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Presented February 5, 2006, by Sharon Buzzard
Faith is, I think, best understood by its absence. Is there a sentence or feeling less bleak than to say or know that you or someone you know has "lost faith." These words are particularly interesting ones from a Unitarian perspective because, of course, our sense of faith is not much like that of others. I have puzzled about how to talk about this for over a year, and during that year have asked many of you how you conceive of faith or define it for yourselves, but to tell the truth, none of you talk of faith clearly or with certainty.
As you know, I am not a Catholic and have never been one, but I have attended my share of Catholic masses in the last few years because I teach at QU where mass is a pretty regular part of various ceremonies there. I attend voluntarily because this is what Unitarians do-honor the religions of others - and in doing so I honor my friendship with many whose Catholic faith is a central part of who they are. One part of the mass has particularly intrigued me - the priest says, "Let us proclaim the mystery of faith." To which the audience responds," Christ has died, Christ is risen, Christ will come again." Well, the Unitarian side of me puzzles over this in two ways - not just the mystery that someone died, came back to life, and will again, but that that's all there is to say about it - no talkback, no nothing. The mystery of faith is proclaimed and accepted as just that, a mystery.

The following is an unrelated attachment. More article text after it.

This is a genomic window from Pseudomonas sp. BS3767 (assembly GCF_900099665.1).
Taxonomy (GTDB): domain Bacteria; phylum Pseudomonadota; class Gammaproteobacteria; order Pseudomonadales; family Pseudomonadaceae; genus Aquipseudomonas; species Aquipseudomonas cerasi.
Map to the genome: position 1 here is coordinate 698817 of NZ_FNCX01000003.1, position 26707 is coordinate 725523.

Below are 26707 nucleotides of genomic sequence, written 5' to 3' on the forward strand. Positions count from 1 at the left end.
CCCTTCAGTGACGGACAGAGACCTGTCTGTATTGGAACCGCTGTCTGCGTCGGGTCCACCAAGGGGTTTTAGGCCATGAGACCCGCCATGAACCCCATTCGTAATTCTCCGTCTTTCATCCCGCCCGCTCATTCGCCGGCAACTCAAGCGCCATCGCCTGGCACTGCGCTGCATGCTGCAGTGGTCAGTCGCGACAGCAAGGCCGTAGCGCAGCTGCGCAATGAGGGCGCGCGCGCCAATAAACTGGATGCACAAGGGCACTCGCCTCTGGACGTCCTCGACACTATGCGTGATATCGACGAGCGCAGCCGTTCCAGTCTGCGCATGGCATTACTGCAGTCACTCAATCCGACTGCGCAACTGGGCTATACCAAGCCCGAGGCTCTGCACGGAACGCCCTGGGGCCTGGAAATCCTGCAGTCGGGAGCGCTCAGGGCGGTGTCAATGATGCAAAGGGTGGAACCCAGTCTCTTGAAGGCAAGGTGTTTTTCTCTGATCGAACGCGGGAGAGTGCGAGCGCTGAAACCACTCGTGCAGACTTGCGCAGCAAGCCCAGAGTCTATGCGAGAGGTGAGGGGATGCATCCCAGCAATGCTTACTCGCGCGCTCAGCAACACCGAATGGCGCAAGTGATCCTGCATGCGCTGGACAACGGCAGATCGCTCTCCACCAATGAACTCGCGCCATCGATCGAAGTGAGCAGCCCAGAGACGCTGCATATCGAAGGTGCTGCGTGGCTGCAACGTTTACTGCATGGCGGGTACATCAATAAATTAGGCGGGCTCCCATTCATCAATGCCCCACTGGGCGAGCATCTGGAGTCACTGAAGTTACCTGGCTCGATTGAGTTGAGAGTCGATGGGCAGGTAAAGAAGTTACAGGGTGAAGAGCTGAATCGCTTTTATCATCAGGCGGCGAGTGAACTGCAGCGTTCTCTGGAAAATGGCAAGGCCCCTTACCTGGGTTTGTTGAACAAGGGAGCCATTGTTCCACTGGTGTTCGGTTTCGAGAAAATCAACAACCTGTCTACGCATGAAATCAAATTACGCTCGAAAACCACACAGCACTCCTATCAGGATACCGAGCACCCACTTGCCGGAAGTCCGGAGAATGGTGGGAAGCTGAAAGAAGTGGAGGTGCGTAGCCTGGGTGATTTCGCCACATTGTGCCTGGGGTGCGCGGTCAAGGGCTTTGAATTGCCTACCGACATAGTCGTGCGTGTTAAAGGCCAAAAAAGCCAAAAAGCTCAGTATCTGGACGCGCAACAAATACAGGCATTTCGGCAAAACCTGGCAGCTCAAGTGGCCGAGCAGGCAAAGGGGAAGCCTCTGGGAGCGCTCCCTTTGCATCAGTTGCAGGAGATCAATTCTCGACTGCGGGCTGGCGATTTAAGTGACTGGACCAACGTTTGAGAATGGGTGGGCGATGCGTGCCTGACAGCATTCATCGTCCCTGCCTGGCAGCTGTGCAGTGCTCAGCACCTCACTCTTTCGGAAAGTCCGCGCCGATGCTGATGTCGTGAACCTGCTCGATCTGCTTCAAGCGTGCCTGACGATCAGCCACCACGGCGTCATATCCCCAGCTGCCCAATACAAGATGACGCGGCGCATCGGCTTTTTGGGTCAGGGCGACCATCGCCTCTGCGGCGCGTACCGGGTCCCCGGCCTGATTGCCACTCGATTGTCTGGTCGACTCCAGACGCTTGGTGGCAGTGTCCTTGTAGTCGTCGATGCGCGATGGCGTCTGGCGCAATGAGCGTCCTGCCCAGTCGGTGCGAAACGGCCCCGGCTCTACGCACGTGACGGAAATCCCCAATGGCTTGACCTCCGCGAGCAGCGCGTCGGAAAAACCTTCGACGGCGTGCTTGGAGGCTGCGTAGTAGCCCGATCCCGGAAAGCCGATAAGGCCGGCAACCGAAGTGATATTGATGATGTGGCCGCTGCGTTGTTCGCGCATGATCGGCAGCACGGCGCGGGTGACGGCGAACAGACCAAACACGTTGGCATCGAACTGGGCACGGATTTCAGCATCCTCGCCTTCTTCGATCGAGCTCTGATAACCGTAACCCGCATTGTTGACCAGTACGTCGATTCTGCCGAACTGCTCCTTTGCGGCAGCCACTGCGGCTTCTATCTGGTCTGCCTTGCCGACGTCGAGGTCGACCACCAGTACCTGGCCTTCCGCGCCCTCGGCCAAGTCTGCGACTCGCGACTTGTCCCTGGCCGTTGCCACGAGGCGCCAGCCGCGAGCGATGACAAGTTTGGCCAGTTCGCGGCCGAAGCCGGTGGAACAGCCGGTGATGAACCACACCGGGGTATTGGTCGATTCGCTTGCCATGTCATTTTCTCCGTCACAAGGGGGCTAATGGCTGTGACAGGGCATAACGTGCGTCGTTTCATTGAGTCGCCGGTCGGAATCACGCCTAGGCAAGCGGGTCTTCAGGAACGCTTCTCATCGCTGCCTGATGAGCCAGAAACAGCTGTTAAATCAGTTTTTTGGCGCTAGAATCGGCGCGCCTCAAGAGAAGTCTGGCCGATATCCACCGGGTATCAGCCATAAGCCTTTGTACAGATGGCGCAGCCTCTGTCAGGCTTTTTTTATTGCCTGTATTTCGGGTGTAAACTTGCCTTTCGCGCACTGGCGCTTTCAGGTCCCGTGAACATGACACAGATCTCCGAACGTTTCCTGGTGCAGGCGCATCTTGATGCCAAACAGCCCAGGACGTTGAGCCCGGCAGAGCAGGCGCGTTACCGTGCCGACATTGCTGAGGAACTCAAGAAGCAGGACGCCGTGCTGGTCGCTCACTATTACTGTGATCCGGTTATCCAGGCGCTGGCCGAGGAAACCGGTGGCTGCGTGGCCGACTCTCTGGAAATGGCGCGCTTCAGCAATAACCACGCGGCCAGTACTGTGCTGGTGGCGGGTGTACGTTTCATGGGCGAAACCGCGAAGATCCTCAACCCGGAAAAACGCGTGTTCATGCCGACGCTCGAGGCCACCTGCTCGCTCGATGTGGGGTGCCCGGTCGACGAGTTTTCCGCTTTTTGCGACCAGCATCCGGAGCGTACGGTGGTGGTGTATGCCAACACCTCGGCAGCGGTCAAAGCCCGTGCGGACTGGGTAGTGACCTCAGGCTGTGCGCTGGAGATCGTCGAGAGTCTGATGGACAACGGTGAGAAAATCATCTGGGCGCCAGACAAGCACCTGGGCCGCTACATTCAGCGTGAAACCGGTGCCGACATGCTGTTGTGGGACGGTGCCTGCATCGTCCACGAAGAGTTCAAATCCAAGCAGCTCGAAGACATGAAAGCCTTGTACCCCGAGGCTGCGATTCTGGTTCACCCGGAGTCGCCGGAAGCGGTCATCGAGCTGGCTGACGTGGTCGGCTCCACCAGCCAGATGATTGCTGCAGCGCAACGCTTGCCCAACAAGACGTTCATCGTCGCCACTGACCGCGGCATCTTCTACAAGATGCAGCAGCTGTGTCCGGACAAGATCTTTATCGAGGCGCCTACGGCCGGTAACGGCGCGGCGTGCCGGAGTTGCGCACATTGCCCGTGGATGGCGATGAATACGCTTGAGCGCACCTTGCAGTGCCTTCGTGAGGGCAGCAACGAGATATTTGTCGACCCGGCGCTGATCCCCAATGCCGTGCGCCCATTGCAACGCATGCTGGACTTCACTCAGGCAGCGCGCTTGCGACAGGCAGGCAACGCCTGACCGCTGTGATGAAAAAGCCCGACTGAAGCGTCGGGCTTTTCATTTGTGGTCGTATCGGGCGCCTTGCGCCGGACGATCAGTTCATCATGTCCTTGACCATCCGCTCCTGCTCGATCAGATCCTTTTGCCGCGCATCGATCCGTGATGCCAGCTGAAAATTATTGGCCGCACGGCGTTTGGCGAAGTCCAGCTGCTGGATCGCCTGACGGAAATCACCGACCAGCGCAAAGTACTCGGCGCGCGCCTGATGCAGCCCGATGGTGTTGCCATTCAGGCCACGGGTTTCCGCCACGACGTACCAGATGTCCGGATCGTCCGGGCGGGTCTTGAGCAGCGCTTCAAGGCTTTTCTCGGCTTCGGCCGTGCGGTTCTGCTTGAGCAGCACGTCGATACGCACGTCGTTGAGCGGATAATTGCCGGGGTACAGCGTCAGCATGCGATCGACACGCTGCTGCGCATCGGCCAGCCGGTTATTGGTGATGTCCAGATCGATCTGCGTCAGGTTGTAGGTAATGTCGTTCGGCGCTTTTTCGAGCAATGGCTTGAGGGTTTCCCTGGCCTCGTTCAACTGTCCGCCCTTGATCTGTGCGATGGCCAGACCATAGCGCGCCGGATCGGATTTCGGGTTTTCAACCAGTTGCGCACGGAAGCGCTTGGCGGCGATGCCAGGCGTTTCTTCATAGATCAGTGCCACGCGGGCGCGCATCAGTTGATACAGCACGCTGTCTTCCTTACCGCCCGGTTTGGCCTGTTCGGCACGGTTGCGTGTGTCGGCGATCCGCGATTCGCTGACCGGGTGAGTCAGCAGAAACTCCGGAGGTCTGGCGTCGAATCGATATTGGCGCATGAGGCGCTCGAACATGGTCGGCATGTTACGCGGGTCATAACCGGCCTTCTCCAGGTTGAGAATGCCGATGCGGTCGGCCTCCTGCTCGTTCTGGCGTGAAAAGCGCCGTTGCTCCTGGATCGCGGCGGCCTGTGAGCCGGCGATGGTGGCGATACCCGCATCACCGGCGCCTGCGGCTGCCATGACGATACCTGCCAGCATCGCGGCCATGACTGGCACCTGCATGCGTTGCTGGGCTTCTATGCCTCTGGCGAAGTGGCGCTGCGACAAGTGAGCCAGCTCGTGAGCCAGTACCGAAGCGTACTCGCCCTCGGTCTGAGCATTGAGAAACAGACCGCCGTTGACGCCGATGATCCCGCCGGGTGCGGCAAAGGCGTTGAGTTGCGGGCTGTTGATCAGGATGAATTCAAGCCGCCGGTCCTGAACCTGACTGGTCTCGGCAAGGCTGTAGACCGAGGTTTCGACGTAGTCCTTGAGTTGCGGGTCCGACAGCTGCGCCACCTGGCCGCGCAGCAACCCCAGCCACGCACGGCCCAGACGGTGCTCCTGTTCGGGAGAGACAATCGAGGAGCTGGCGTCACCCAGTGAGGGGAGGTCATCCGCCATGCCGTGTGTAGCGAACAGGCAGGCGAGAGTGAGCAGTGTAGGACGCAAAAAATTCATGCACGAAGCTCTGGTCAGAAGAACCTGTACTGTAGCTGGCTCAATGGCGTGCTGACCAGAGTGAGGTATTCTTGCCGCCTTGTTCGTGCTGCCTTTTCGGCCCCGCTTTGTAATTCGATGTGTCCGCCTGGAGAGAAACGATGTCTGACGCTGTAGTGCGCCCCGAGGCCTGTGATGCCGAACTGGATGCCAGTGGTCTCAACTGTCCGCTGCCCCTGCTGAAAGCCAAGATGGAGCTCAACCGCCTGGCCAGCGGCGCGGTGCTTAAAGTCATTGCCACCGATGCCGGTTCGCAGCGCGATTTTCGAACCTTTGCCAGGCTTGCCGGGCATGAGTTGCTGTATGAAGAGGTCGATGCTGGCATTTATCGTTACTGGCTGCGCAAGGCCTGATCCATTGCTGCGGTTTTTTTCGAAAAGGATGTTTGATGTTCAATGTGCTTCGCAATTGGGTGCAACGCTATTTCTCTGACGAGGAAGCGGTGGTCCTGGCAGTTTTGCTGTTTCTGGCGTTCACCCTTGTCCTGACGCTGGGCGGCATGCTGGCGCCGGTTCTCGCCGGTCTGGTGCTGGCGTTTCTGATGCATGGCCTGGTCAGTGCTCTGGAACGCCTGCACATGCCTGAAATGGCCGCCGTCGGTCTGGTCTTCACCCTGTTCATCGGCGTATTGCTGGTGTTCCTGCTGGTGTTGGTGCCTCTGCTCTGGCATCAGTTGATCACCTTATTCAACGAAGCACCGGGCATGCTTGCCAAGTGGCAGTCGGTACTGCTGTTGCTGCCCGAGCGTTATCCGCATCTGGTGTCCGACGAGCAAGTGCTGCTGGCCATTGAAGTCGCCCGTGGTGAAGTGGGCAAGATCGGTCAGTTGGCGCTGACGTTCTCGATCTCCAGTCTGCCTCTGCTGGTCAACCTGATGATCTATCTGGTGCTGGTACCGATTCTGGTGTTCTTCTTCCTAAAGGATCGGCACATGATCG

So faith is a mystery and to some it comes and stays easier than to others. Despite what seems a general kind of UU aversion to Christianity, we all know that what we're averse to is not that quiet sustenance that lives within some best of that breed. It is an attitude about their religion that is well-described in a phrase by St. Francis some of my Catholic colleagues have on plaques on their office walls - one I've always liked - "Preach the gospel. If necessary, use words." There are those kind of faithful whose works are their testimony, whose words, if they do come, are sincere and nothing like the strident self-promoting claptrap we hear on television. Mysteriously, when what must be the ultimate Christian moment comes - the time to die - their faith in the promise they've believed in all their lives gives them peace.